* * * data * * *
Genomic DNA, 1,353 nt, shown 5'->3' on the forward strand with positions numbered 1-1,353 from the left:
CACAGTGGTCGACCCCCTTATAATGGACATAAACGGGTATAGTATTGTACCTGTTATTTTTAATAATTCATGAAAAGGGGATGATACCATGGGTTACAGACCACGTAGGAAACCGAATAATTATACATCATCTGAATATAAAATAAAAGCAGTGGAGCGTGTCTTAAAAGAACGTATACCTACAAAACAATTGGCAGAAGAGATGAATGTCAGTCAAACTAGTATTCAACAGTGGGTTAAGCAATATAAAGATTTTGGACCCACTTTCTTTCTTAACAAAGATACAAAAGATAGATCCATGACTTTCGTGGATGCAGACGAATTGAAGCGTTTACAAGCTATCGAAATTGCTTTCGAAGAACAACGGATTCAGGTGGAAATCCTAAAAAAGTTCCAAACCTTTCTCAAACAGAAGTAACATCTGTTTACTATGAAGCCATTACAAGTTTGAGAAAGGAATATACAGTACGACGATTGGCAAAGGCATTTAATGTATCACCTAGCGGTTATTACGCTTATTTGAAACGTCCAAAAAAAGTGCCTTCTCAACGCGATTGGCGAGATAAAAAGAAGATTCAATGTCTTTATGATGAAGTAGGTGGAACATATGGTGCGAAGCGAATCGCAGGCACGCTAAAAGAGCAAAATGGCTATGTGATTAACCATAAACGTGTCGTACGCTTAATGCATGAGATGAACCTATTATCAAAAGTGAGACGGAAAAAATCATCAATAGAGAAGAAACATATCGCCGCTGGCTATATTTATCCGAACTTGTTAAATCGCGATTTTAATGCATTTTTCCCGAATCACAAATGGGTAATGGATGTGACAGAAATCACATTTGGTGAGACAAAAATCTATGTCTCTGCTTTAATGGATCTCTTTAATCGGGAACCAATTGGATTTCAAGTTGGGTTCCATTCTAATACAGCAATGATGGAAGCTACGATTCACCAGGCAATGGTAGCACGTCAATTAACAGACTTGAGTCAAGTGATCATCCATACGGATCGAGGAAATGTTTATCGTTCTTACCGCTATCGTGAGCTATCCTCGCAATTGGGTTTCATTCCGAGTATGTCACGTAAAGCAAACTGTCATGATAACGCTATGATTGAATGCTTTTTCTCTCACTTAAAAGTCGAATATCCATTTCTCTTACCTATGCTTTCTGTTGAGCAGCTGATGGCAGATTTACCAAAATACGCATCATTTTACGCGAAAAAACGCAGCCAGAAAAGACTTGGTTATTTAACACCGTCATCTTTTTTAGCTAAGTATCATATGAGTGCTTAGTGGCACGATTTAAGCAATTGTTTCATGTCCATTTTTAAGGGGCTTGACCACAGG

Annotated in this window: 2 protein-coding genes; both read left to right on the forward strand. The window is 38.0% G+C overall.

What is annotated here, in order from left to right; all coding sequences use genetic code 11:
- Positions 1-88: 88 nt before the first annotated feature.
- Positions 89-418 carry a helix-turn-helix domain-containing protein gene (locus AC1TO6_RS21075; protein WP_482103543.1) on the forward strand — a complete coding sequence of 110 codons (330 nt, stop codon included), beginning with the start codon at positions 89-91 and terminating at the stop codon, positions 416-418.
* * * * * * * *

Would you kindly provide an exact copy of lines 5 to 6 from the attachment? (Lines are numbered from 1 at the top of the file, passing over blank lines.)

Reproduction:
- Positions 1-88: 88 nt before the first annotated feature.
- Positions 89-418 carry a helix-turn-helix domain-containing protein gene (locus AC1TO6_RS21075; protein WP_482103543.1) on the forward strand — a complete coding sequence of 110 codons (330 nt, stop codon included), beginning with the start codon at positions 89-91 and terminating at the stop codon, positions 416-418.